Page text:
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  • 1. Dammeyer, Pascal
    et al.
    Hellberg, Victoria
    Wallin, Inger
    Laurell, Göran
    Uppsala University, Disciplinary Domain of Medicine and Pharmacy, Faculty of Medicine, Department of Surgical Sciences, Otolaryngology and Head and Neck Surgery.
    Shoshan, Maria
    Ehrsson, Hans
    Arner, Elias S. J.
    Kirkegaard, Mette
    Cisplatin and oxaliplatin are toxic to cochlear outer hair cells and both target thioredoxin reductase in organ of Corti cultures2014In: Acta Oto-Laryngologica, ISSN 0001-6489, E-ISSN 1651-2251, Vol. 134, no 5, p. 448-454Article in journal (Refereed)
    Abstract [en]

    Conclusion: Inhibition of thioredoxin reductase (TrxR) may be a contributing factor in cisplatin- induced ototoxicity. Direct exposure of organ of Corti to cisplatin and oxaliplatin gives equal loss of hair cells. Objectives: Platinum- containing drugs are known to target the anti- oxidant selenoprotein TrxR in cancer cells. Two such anti- cancer, platinum- containing drugs, cisplatin and oxaliplatin, have different side effects. Only cisplatin induces hearing loss, i.e. has an ototoxic side effect that is not seen after treatment with oxaliplatin. The objective of this study was to evaluate if TrxR is a target in the cochlea. Loss of outer hair cells was also compared when cisplatin and oxaliplatin were administered directly to the organ of Corti. Methods: Organ of Corti cell culture was used for direct exposure to cisplatin and oxaliplatin. Hair cells were evaluated and the level of TrxR was assessed. Immunohistochemical staining for TrxR was performed. An animal model was used to evaluate the effect on TrxR after treatment with cisplatin and oxaliplatin in vivo. Results: Direct exposure of cochlear organotypic cultures to either cisplatin or oxaliplatin induced comparable levels of outer hair cell loss and inhibition of TrxR, demonstrating that both drugs are similarly ototoxic provided that the cochlea becomes directly exposed.

  • 2. Wang, Xin
    et al.
    Stafford, William
    Mazurkiewicz, Magdalena
    Fryknäs, Mårten
    Uppsala University, Disciplinary Domain of Medicine and Pharmacy, Faculty of Medicine, Department of Medical Sciences, Cancer Pharmacology and Computational Medicine.
    Brjnic, Slavica
    Zhang, Xiaonan
    Gullbo, Joachim
    Uppsala University, Disciplinary Domain of Medicine and Pharmacy, Faculty of Medicine, Department of Medical Sciences, Cancer Pharmacology and Computational Medicine.
    Larsson, Rolf
    Uppsala University, Disciplinary Domain of Medicine and Pharmacy, Faculty of Medicine, Department of Medical Sciences, Cancer Pharmacology and Computational Medicine.
    Arner, Elias S. J.
    D'Arcy, Padraig
    Linder, Stig
    Uppsala University, Disciplinary Domain of Medicine and Pharmacy, Faculty of Medicine, Department of Medical Sciences, Cancer Pharmacology and Computational Medicine.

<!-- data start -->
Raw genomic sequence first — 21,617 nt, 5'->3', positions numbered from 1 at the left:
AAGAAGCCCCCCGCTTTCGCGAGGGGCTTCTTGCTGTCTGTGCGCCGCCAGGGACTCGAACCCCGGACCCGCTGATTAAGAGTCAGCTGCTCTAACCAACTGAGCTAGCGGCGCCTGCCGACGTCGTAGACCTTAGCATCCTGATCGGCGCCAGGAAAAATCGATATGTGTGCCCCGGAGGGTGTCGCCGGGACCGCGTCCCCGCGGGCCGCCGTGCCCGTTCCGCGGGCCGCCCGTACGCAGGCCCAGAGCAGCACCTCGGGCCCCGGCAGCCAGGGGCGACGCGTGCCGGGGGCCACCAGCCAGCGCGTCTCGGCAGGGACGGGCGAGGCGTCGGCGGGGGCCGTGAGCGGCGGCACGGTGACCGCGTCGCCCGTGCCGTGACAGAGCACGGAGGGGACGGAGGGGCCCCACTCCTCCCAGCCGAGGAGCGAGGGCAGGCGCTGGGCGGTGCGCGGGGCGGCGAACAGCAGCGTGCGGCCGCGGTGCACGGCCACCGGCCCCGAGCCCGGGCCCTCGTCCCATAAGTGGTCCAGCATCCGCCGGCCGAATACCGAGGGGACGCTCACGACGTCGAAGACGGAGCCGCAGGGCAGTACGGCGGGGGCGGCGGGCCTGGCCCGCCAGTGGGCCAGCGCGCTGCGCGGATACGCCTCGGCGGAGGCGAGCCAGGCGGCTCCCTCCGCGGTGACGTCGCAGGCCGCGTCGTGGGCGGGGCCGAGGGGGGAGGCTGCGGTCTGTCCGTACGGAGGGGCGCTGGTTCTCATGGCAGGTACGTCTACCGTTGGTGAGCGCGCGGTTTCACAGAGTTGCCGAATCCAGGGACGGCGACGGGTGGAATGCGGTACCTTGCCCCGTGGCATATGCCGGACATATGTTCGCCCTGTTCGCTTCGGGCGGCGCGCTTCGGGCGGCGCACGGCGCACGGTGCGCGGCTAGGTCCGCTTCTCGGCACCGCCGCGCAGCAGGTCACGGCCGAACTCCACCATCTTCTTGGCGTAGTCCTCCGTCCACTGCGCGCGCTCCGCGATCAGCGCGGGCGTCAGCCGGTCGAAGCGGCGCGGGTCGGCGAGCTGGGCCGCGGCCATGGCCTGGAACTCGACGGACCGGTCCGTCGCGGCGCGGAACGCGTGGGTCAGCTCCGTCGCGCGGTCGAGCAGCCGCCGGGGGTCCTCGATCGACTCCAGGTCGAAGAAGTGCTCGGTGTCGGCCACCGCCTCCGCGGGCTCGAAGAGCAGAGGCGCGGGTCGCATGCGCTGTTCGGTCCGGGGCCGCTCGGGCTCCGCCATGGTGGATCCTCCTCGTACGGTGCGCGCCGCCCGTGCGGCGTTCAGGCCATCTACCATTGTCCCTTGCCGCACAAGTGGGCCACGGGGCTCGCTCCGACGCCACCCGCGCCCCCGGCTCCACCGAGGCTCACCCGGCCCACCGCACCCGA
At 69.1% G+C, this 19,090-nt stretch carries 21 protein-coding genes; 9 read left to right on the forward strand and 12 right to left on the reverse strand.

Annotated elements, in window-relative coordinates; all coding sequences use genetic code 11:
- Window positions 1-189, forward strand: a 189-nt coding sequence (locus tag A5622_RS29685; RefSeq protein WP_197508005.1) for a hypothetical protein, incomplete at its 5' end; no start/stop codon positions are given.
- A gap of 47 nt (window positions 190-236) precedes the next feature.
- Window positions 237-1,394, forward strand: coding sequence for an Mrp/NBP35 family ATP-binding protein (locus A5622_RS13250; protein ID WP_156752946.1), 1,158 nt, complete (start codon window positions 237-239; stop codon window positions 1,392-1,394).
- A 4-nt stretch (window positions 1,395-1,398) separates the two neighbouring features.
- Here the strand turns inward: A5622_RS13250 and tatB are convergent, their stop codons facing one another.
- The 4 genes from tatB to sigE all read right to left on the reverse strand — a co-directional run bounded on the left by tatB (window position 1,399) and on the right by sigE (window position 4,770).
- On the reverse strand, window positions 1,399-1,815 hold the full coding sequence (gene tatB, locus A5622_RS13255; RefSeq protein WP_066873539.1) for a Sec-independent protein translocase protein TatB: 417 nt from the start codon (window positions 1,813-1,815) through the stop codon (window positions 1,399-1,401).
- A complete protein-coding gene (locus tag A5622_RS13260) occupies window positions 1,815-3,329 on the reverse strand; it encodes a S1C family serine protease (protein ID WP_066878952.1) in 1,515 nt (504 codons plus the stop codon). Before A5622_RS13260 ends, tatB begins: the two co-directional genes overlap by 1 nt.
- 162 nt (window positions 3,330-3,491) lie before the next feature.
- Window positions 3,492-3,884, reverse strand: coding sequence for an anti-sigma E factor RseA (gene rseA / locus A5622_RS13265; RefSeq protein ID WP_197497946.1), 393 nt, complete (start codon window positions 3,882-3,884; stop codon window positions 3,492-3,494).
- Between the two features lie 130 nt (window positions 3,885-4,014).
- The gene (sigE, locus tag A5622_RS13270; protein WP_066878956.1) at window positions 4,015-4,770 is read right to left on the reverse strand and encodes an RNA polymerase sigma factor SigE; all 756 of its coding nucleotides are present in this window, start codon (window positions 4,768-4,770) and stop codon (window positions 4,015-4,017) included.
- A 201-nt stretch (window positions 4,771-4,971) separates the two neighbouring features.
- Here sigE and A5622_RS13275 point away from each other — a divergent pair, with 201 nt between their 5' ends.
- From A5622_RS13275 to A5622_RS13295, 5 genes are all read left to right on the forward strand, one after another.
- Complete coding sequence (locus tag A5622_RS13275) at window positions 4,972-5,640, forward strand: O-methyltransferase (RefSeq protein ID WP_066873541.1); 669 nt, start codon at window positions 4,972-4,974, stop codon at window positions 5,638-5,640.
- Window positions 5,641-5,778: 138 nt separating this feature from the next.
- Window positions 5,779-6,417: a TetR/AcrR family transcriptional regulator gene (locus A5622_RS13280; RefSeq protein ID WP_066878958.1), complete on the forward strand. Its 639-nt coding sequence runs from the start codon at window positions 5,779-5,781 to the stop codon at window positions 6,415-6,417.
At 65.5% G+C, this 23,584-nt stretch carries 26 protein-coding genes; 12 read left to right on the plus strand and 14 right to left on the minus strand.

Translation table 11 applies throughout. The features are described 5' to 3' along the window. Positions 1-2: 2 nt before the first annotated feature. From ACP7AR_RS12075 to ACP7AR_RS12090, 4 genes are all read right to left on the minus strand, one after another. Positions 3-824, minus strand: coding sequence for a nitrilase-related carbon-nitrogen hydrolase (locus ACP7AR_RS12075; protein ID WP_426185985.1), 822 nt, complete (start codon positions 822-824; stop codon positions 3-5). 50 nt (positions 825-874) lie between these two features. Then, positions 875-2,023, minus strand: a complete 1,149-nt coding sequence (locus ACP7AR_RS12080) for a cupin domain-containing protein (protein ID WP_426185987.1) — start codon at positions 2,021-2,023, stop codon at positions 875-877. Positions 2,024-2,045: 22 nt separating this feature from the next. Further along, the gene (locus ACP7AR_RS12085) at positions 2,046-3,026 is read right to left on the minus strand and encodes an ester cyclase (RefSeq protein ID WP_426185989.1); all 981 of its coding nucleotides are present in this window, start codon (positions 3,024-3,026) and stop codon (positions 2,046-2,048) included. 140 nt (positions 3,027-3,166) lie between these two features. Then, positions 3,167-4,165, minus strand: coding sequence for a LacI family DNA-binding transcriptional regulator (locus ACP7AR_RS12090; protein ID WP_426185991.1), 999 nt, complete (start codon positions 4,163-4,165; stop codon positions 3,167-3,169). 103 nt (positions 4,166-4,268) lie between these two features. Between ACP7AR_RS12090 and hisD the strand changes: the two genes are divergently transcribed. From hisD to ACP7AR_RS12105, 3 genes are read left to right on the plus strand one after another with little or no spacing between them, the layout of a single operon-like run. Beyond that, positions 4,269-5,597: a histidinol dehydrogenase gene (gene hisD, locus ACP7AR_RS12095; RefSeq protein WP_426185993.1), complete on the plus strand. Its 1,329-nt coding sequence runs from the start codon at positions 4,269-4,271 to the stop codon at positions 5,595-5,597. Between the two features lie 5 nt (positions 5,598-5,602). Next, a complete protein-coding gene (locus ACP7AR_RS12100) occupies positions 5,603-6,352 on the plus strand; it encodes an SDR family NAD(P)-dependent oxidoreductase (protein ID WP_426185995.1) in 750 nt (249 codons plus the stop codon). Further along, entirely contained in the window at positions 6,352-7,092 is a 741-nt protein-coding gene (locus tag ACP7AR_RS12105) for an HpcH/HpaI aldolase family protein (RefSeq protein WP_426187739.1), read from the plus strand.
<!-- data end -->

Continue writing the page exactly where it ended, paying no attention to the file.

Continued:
The 19S Deubiquitinase Inhibitor b-AP15 Is Enriched in Cells and Elicits Rapid Commitment to Cell Death2014In: Molecular Pharmacology, ISSN 0026-895X, E-ISSN 1521-0111, Vol. 85, no 6, p. 932-945Article in journal (Refereed)
    Abstract [en]

    b-AP15 [(3E, 5E)-3,5-bis[(4-nitrophenyl) methylidene]-1-(prop-2enoyl) piperidin-4-one] is a small molecule inhibitor of the ubiquitin specific peptidase (USP) 14/ubiquitin carboxyl-terminal hydrolase (UCH) L5 deubiquitinases of the 19S proteasome that shows antitumor activity in a number of tumor models, including multiple myeloma. b-AP15 contains an alpha,beta-unsaturated carbonyl unit that is likely to react with intracellular nucleophiles such as cysteine thiolates by Michael addition. We found that binding of b-AP15 to USP14 is partially reversible, and that inhibition of proteasome function is reversible in cells. Despite reversible binding, tumor cells are rapidly committed to apoptosis/cell death after exposure to b-AP15. We show that b-AP15 is rapidly taken up from the medium and enriched in cells. Enrichment provides an explanation of the stronger potency of the compound in cellular assays compared with in vitro biochemical assays. Cellular uptake was impaired by 30-minute pretreatment of cells with low concentrations of N-ethylmaleimide (10 mu M), suggesting that enrichment was thiol dependent. We report that in addition to inhibition of deubiquitinases, b-AP15 inhibits the selenoprotein thioredoxin reductase (TrxR). Whereas proteasome inhibition was closely associated with cell death induction, inhibition of TrxR was not. TrxR inhibition is, however, likely to contribute to triggering of oxidative stress observed with b-AP15. Furthermore, we present structure-activity, in vivo pharmacokinetic, and hepatocyte metabolism data for b-AP15. We conclude that the strong enrichment of b-AP15 in cells and a rapid commitment to apoptosis/cell death are factors that likely contribute to the strong antitumor activity of this compound.

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